Thursday, August 19, 2021

Detecting the use of malicious DLLs at scale using Sysmon and Splunk


From a behavioral perspective the Windows© operating system is constantly writing dll files to disk at a fairly high volume per host and process. It's rare for the rate of dll's written to disk to be low and slow, and is almost always the result of user behaviour or a threat. Therefore, it's possible to identify such threats as Nobelium, various dll search order hijacking scenarios as well as any persistence where a dll is written to disk using Sysmon eid 11, Splunk and the eventstats search command.

Back in May Microsoft provided a great report on Nobelium which detailed the use of rundll32.exe to execute a dll that was Cobalt Strike beacon loader. This past week Red Canary dropped another great threat intel report on Dridex and Grief ransomware in which they detailed the use of dynamic link library (dll) search order hijacking. If you're not familiar with this these threats, head over to the ATT&CK framework to read up on these two techniques, T1574.001 or  T1218.011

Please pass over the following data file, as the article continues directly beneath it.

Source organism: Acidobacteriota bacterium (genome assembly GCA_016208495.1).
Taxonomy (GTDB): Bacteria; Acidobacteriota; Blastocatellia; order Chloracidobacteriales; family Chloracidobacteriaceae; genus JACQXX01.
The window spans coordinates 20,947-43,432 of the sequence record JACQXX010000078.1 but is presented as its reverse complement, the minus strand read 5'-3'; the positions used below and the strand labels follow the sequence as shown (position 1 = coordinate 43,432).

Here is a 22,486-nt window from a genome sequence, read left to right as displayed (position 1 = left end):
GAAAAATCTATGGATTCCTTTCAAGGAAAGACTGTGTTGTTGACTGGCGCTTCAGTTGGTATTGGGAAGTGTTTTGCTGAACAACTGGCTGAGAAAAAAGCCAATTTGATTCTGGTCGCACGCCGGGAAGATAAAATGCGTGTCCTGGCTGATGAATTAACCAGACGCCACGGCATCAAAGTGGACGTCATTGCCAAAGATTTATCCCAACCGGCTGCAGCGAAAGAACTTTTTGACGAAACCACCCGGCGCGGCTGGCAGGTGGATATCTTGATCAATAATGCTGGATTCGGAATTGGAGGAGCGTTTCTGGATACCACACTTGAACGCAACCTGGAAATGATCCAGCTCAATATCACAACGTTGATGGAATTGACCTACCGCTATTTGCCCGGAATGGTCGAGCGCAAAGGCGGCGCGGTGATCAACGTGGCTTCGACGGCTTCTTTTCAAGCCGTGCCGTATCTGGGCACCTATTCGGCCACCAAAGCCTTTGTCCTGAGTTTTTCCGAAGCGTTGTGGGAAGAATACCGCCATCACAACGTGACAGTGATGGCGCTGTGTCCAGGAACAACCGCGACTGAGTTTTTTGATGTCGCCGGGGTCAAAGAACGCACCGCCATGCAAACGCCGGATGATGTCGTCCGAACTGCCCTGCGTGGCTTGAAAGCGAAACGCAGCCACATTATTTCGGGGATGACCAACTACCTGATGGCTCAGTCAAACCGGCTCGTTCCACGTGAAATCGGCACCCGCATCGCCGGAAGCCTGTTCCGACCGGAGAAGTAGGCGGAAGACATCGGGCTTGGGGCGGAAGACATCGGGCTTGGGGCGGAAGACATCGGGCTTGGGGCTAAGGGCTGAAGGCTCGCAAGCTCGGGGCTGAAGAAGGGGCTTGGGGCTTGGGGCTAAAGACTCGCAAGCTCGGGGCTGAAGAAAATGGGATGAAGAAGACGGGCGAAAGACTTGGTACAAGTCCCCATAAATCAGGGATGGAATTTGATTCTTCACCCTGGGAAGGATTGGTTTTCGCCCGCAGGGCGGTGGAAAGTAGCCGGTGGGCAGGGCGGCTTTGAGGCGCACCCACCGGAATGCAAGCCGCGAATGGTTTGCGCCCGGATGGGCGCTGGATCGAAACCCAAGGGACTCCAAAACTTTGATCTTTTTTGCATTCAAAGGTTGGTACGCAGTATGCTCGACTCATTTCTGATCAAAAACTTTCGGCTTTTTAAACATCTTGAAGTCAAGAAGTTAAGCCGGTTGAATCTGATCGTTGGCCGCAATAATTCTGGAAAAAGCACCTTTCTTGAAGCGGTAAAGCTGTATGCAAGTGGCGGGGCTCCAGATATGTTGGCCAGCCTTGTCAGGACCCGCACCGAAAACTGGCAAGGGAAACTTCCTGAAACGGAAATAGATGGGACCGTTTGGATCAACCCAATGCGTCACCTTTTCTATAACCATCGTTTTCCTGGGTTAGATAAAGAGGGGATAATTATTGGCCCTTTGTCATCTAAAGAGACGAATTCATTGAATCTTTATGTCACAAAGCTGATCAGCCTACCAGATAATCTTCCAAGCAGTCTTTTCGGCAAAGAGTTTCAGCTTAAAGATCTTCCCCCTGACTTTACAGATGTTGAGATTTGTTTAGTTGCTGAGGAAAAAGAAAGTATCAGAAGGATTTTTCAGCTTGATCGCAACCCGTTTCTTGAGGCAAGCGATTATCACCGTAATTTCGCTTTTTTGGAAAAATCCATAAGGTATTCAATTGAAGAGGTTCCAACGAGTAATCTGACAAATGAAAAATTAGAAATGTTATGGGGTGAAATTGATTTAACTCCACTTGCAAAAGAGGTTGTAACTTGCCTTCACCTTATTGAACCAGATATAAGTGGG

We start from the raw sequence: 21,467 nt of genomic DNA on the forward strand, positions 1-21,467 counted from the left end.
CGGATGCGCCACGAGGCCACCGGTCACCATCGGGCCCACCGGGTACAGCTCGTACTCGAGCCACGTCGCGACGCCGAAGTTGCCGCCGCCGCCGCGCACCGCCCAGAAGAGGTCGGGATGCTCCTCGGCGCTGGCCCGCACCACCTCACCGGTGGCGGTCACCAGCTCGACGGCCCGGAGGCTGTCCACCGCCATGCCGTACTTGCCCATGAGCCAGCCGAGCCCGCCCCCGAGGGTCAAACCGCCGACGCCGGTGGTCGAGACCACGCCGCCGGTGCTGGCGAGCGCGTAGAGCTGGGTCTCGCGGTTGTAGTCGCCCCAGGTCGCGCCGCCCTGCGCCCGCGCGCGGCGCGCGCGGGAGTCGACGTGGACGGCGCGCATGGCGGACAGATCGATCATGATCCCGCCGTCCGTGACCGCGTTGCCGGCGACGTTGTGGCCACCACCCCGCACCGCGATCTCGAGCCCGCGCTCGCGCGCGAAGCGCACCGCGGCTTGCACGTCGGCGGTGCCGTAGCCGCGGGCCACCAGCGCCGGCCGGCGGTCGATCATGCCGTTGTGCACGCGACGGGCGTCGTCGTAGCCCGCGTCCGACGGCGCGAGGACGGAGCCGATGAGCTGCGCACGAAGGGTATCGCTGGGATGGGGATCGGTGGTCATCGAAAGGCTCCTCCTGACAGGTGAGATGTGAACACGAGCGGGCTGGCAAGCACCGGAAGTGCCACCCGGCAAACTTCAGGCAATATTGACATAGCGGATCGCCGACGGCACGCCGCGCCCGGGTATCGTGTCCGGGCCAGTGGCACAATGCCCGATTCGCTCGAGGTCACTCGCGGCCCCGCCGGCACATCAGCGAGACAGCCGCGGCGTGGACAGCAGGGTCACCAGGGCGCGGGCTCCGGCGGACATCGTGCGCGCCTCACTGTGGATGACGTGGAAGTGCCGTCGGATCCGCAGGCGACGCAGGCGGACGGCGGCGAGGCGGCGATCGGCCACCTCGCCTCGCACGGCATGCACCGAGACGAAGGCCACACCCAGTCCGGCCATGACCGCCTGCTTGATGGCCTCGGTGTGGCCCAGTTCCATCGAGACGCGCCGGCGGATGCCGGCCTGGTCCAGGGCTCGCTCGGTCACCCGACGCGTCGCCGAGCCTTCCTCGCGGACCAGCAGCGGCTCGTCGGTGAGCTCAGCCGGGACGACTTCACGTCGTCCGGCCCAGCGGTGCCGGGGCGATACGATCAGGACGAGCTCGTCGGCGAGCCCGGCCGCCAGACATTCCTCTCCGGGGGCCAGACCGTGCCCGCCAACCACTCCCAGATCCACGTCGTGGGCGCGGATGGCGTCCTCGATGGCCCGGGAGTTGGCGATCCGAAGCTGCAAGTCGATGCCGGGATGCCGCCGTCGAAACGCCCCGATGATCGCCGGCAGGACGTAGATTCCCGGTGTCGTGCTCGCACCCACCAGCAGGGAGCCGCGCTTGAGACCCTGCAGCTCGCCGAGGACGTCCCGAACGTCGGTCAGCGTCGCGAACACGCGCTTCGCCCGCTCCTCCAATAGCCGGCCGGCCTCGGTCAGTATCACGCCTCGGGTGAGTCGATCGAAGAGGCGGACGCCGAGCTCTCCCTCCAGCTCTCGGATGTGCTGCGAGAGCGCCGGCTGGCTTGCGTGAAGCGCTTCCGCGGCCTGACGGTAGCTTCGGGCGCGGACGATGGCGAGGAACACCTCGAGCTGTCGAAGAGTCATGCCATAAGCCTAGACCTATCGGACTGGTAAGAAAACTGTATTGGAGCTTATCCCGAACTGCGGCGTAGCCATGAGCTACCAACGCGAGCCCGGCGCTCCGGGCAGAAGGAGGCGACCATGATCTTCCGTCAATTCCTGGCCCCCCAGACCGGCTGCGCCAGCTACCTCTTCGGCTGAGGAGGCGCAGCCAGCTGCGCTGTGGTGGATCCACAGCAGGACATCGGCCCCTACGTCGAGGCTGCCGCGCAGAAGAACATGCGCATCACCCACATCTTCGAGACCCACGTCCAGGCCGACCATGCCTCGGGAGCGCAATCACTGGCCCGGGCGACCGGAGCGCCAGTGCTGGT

In a nutshell this threat is primarily used for defense evasion in order to execute a malicious dll with the help of a benign executable. Typically the benign binary is introduced into the victim environment alongside the malicious dll like in the case of the Red Canary report, however the dll file can also be dropped without any binary and just executed via rundll32 like in the case of Nobelium. 

However this is not the only way the threat can be realized. More mature threat actors will also leverage this technique to not only gain execution but also persistence once within the victim network by only dropping a malicious dll to disk where it will be loaded by an existing binary or application that runs at startup/user logon. This way there's no need to introduce any additional binaries into the environment whose execution has a much greater chance of being logged and scrutinized by the Blue team.